MODL is a compact, JSON-like data serialisation format, designed for DNS TXT records.
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MODL Specification

1. Introduction

MODL is a data serialisation language with the goal of describing objects in as few characters as possible. MODL has particular application in DNS TXT records because:

  • it is character-efficient

  • it is easily minified

  • keys and values do not need to be "quoted" – avoiding DNS storage issues

Until now, developers have rolled their own methods of storing data in DNS TXT records, presenting significant limitations and a barrier to entry for those looking to store data in DNS. MODL aims to standardise data storage in DNS TXT.

2. Status

MODL was first published on 25th March 2018, we do not anticipate any further changes to the grammar or interpreter rules.

3. Rules

  • Whitespace means space (0x20) or tab (0x09).

  • Newline means LF (<0x0A) or CRLF (0x0D0A).

  • MODL ignores all leading and trailing whitespace.

  • MODL files must be valid UTF-8 encoded Unicode documents.

4. Values

Values are described precisely below:

4.1. Map

A map is known in other languages as a hash table, object, record, struct, dictionary, keyed list, or associative array. A map begins with left parenthesis ( and ends with right parenthesis ), it contains zero or more pairs separated by a semi-colon (;).


4.2. Array

Arrays in MODL will be familiar to most – beginning with a left square bracket [ and ending with a right square bracket ] containing zero or more values separated by a semi-colon ;. Array items can be of any data type and data types can be mixed.


4.3. Pair

Pairs are the primary building block of MODL and consist of a value assigned to a key. They can be used in a number of ways to aid character efficiency. Orphan pairs (not within a map) are allowed for character efficiency and are converted into a map when parsed.

4.3.1. Standard Pair

A standard pair is a key and a value separated by equals (=):


4.3.2. Map Pair

When assigning a map to a key, we can omit = since the left parenthesis separates the key from the map contents:


4.3.3. Array Pair

When assigning an array to a key, we can omit = since the left square bracket separates the key from the array contents:


4.3.4. Orphan Pairs

An orphan pair is one that is expressed outside of a map, either at the top level of an object or as an array value.

At the top level

Pairs can be expressed outside of a map at the top level and they are automatically considered pairs in the same map:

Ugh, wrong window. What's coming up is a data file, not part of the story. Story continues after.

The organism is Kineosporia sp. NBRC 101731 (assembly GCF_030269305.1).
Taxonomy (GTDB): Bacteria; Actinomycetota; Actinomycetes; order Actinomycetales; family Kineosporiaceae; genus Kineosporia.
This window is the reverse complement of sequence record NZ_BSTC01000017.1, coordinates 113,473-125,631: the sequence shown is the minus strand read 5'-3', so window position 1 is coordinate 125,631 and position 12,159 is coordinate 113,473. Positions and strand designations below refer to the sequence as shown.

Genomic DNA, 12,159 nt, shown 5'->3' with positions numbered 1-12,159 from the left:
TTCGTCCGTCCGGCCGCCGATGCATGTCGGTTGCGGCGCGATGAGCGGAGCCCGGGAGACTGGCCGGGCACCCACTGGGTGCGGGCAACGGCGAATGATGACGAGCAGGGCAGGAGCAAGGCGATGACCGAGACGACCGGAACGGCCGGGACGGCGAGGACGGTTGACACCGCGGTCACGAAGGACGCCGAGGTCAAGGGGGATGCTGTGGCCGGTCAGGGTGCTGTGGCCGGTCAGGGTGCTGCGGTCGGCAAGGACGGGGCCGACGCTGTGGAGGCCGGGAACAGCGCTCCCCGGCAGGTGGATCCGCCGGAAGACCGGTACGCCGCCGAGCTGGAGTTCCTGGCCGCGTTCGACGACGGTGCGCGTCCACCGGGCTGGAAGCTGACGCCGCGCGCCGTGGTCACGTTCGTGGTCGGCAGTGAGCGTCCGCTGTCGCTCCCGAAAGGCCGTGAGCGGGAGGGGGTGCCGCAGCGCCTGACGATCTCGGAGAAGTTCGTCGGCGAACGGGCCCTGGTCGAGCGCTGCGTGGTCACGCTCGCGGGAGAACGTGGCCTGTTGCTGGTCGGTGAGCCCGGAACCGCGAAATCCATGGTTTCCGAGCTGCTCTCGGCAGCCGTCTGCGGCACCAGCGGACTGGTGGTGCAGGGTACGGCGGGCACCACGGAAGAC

As array values

Pairs can be expressed as values in an array, where they are automatically considered individual maps each with one pair:


4.4. Number

Numbers in MODL are the same as numbers in JSON view RFC.

4.5. String

Strings in MODL are the same as strings in JSON view RFC, with the exception that they can also be unquoted and graved .

4.6. Boolean

True is represented using true and false is represented using false – in both cases, the same as JSON.

4.7. Null

Null is represented using null, the same as JSON.

5. Type Inference

MODL infers the type of a value, to set a number to a string it can be quoted. For example:


6. Quoting Values

Values can be quoted using double quotes (") or DNS-friendly graves ( ` ), for example:


7. Escaping

Like JSON, the backslash (\) can be used to escape characters. In addition, the DNS-friendly tilde (\~) can also be used as an escape character. For character efficiency, it’s usually better to quote values that include more than one reserved character. For example:

  include_one_reserved_char = we won :\);
  include_many_reserved_chars = "this (that [the other]"

In MODL tilde (\~) is equivalent to backslash (\). Backslash can be used to escape tilde and tilde can be used to escape backslash. Tilde can be used to escape tilde. Backslash can be used to escape backslash.

8. Encoding For DNS

MODL is not limited to ASCII characters. but some storage media are (e.g. DNS TXT records). Non-ASCII characters can be expressed in ASCII MODL in two ways:

8.1. Hex Values

Any unicode character represented by four hex digits can be used in MODL in the same way as JSON:


A DNS-friendly version is also available using the tilde (\~) in place of the back slash (\):


8.2. Punycode

For more complex strings, it’s more efficient to Punycode the string before storing it in an ASCII system (e.g. DNS), then decode the string before parsing. Any Unicode character can be punycode encoded, providing ASCII support for almost every language on Earth and symbols like emojis.

In the Russian language object below, the name field uses the punycode conversion of пример (English translation: 'Example') and the department uses the punycode conversion of обслуживание клиентов (English: 'Customer Service'):

department=обслуживание клиентов

9. Reserved Characters

For character efficiency, you should use a quoted or graved string if a value includes two or more reserved characters, otherwise use an escape character (\ or \~) for a single reserved character. The following characters have special meaning in MODL:

  • Brackets: The left bracket ( indicates the start of a map, the right bracket ) indicates the end.

  • Square Brackets: The left square bracket [ indicates the start of an array, the right square bracket ] indicates the end.

  • Semi-colon ; is used in a map to separate pairs and used in an array to separate items.

  • Grave accents and double quotes ( ` and " respectively) are used for quoting values

  • Backslash and tilde (\ and ~ respectively) are escape characters and can be used before any reserved character to escape its reserved use. To use a backlash or tilde in a MODL object, simply use two: \\, ~~, \~ or ~\.